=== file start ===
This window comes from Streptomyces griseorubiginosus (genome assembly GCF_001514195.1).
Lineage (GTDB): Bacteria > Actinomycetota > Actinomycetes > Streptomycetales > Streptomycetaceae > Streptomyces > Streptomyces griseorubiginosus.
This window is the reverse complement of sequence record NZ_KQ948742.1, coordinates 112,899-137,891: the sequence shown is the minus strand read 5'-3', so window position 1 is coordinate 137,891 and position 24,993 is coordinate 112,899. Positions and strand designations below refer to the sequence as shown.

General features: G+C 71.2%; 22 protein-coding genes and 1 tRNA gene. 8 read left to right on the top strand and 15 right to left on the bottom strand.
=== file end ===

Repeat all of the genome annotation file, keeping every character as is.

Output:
This window comes from Streptomyces griseorubiginosus (genome assembly GCF_001514195.1).
Lineage (GTDB): Bacteria > Actinomycetota > Actinomycetes > Streptomycetales > Streptomycetaceae > Streptomyces > Streptomyces griseorubiginosus.
This window is the reverse complement of sequence record NZ_KQ948742.1, coordinates 112,899-137,891: the sequence shown is the minus strand read 5'-3', so window position 1 is coordinate 137,891 and position 24,993 is coordinate 112,899. Positions and strand designations below refer to the sequence as shown.

General features: G+C 71.2%; 22 protein-coding genes and 1 tRNA gene. 8 read left to right on the top strand and 15 right to left on the bottom strand.